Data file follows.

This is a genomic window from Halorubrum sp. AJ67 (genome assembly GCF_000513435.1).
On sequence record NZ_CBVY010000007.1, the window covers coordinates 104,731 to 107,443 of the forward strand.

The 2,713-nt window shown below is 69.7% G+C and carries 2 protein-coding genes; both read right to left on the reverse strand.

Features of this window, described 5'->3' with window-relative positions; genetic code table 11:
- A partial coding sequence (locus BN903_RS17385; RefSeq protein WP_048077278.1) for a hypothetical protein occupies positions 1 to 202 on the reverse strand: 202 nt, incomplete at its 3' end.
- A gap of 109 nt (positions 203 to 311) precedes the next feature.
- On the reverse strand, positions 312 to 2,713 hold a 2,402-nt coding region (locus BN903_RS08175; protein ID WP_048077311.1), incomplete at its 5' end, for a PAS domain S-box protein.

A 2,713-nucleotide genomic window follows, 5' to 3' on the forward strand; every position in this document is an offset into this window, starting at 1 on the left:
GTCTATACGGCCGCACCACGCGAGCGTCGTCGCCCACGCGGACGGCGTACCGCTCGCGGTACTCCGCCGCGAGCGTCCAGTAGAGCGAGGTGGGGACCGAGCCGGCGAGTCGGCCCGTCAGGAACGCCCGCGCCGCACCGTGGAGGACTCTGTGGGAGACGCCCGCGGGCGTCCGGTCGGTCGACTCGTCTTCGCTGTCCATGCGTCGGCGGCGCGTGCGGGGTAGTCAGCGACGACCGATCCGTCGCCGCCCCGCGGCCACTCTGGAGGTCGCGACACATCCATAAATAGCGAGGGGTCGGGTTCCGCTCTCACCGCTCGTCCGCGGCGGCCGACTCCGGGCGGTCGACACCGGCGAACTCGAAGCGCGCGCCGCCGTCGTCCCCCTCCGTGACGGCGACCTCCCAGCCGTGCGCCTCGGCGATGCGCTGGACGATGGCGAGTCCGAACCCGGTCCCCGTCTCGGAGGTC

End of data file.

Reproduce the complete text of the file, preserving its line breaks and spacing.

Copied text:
This is a genomic window from Halorubrum sp. AJ67 (genome assembly GCF_000513435.1).
On sequence record NZ_CBVY010000007.1, the window covers coordinates 104,731 to 107,443 of the forward strand.

The 2,713-nt window shown below is 69.7% G+C and carries 2 protein-coding genes; both read right to left on the reverse strand.

Features of this window, described 5'->3' with window-relative positions; genetic code table 11:
- A partial coding sequence (locus BN903_RS17385; RefSeq protein WP_048077278.1) for a hypothetical protein occupies positions 1 to 202 on the reverse strand: 202 nt, incomplete at its 3' end.
- A gap of 109 nt (positions 203 to 311) precedes the next feature.
- On the reverse strand, positions 312 to 2,713 hold a 2,402-nt coding region (locus BN903_RS08175; protein ID WP_048077311.1), incomplete at its 5' end, for a PAS domain S-box protein.

A 2,713-nucleotide genomic window follows, 5' to 3' on the forward strand; every position in this document is an offset into this window, starting at 1 on the left:
GTCTATACGGCCGCACCACGCGAGCGTCGTCGCCCACGCGGACGGCGTACCGCTCGCGGTACTCCGCCGCGAGCGTCCAGTAGAGCGAGGTGGGGACCGAGCCGGCGAGTCGGCCCGTCAGGAACGCCCGCGCCGCACCGTGGAGGACTCTGTGGGAGACGCCCGCGGGCGTCCGGTCGGTCGACTCGTCTTCGCTGTCCATGCGTCGGCGGCGCGTGCGGGGTAGTCAGCGACGACCGATCCGTCGCCGCCCCGCGGCCACTCTGGAGGTCGCGACACATCCATAAATAGCGAGGGGTCGGGTTCCGCTCTCACCGCTCGTCCGCGGCGGCCGACTCCGGGCGGTCGACACCGGCGAACTCGAAGCGCGCGCCGCCGTCGTCCCCCTCCGTGACGGCGACCTCCCAGCCGTGCGCCTCGGCGATGCGCTGGACGATGGCGAGTCCGAACCCGGTCCCCGTCTCGGAGGTC